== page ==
#33 C April 2011 Bimini - Berry Islands - Frazers Hog Cay - Nassau, New Providence - Highbourne Cay - Hawksbill Cay - Warderick Wells



Lookie what we found beach combing!
 Departed Bimini the morning of 20 April and anchored NW Shoal Anchorage and the Berry Islands' Frazers Hog Cay. We were being so badly beat up by the seas that we detoured to New Providence Island and tucked into a marina in Nassau which was a major deviation from our itinerary but long ago we learned not to make plans---but just to have intentions. Nassau is the capitol of the Bahamas at the Tongue of the Ocean and on the NW corner of New Providence Island. We were there 8 years ago via a cruise ship so were looking for a more basic, remote, "real" Bahamas experience this time, however we were most happy to find a safe haven from the high winds. The city offers all you might want in a large city so we took advantage of the grocery store and Starbuck's Internet. We also visited Paradise Island and Atlantis. What a display of opulent and conspicuous consumption! Everything's so Disney Land perfect and plastic.


Glass sculpture just outside entrance to the Atlantis Casino
There's definitely a resort air about the place but it didn't meet our expectations for our out-islands experience. If we'd been blind-folded, deposited there, de-masked and asked to identify our location, we could've easily guessed any coastal city USA. One of the mega-yachts had a Smart Car on its upper deck.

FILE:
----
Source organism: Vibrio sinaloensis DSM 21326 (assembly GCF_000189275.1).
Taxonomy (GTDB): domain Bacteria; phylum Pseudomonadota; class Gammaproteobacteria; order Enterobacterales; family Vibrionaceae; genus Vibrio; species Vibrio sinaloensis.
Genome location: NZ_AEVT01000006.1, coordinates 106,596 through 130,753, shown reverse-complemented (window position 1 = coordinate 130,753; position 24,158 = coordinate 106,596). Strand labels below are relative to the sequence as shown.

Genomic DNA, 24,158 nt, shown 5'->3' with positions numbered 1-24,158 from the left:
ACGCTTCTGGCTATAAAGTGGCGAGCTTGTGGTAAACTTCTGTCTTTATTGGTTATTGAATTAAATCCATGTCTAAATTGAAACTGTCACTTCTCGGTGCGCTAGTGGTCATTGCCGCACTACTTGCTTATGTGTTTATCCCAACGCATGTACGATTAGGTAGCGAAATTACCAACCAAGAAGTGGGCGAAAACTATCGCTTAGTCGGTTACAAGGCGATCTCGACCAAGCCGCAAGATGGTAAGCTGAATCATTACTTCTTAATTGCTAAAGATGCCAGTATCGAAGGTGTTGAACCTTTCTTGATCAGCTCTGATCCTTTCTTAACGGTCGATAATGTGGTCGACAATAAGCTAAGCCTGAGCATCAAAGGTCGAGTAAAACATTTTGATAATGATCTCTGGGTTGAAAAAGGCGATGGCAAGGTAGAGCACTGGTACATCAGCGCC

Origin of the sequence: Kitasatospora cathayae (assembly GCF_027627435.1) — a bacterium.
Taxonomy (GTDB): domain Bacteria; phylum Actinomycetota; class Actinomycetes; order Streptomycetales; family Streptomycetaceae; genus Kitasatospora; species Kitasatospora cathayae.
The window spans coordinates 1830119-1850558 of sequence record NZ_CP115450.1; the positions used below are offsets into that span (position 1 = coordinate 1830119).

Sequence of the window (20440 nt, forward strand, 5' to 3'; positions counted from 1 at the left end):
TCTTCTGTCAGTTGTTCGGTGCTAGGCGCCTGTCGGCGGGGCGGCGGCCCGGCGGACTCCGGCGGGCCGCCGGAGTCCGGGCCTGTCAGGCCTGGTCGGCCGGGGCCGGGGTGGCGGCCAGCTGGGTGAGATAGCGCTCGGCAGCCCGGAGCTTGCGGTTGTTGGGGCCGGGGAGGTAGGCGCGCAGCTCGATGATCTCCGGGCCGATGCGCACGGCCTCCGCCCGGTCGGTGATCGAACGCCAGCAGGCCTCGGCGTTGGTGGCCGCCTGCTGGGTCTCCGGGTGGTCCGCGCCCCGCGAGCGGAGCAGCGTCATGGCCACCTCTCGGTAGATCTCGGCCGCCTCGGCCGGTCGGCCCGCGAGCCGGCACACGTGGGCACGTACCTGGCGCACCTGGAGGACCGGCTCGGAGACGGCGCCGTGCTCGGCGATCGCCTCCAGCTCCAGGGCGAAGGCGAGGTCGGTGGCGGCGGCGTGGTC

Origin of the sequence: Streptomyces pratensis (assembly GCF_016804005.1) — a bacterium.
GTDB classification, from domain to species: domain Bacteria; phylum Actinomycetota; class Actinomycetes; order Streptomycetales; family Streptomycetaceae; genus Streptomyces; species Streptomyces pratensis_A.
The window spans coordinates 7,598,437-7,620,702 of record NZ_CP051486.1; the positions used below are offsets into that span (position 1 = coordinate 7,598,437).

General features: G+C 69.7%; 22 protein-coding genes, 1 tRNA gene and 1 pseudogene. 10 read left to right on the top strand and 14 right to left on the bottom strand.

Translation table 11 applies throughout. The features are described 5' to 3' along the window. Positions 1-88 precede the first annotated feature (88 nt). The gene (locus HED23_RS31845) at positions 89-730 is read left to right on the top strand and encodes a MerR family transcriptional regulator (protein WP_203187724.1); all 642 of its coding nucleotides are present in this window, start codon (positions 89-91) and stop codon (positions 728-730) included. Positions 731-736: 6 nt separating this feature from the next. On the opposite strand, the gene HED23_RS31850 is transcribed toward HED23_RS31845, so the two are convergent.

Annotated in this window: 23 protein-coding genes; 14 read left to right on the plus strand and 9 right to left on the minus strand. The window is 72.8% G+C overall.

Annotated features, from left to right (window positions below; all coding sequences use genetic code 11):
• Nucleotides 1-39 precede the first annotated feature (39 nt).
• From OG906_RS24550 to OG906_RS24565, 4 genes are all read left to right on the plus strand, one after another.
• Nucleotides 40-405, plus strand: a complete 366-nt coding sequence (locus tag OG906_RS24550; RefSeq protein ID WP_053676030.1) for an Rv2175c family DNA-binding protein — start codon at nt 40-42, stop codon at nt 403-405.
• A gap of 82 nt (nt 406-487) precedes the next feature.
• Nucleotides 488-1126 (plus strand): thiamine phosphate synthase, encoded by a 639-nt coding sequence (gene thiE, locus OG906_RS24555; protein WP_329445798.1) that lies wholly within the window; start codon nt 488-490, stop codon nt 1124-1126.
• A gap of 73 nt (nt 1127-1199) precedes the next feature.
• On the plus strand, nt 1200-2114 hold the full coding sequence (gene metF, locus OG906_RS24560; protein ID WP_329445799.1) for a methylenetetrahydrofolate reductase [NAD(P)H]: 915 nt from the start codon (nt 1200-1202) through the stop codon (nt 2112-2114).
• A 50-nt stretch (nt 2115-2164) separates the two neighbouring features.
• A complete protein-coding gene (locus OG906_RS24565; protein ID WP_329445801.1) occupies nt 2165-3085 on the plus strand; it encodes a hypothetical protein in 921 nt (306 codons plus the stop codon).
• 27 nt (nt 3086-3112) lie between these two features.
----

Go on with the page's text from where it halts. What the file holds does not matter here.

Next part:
We've seen helicopters but never a car. That boat seemed huge till we went around the corner and there was one 5 stories high that made the Smart Car boat look like a peanut. Another example that size is relative.

Despite the "conspicuous consumption" there's a lot of old world charm and history there if you know where to find it. Fort Fincastle overlooks the harbor and was visit-worthy. We rode a bus that they call "jitneys" out to Cable Beach on Easter Monday and these Nassau folks really know how to take full advantage of a holiday. There were so many cars there and the beach was carpeted in humanity. They were shoulder to shoulder!

We did a "round trip" on that jitney and at the driver's recommendation, we took a 2nd jitney from a nearby stop downtown and rode a huge loop west of Nassau. As in Bimini, I was charmed by the natives. The lady sitting behind me tapped me on the shoulder and asked how we were enjoying our visit. We chatted as we rode and she pointed out different sites and areas of the city. She also called our attention to the mango and banana trees that were heavy with almost-ripe fruit. The bus stopped out in the country where one of the passengers got off...and we waited 5-10 minutes thinking that it must be a lay-over point The lady who'd gotten off, came back with a home-made sesame seed cake and a coconut cake for us. How sweet and what wonderful hospitality.

We spent 5 nights in Nassau waiting for the wind to lie down and when we did leave, we had a rolly ride but not as bad as it would've been had we not practiced some patience. 35 miles SE of New Providence, we rendezvoused with our buddy boats in the anchorage at Highbourne Cay, the first inhabited island in the northern Exumas. Since it's a private island with a restricted community, we didn't go ashore but spent the night and enjoyed the crystal clear waters.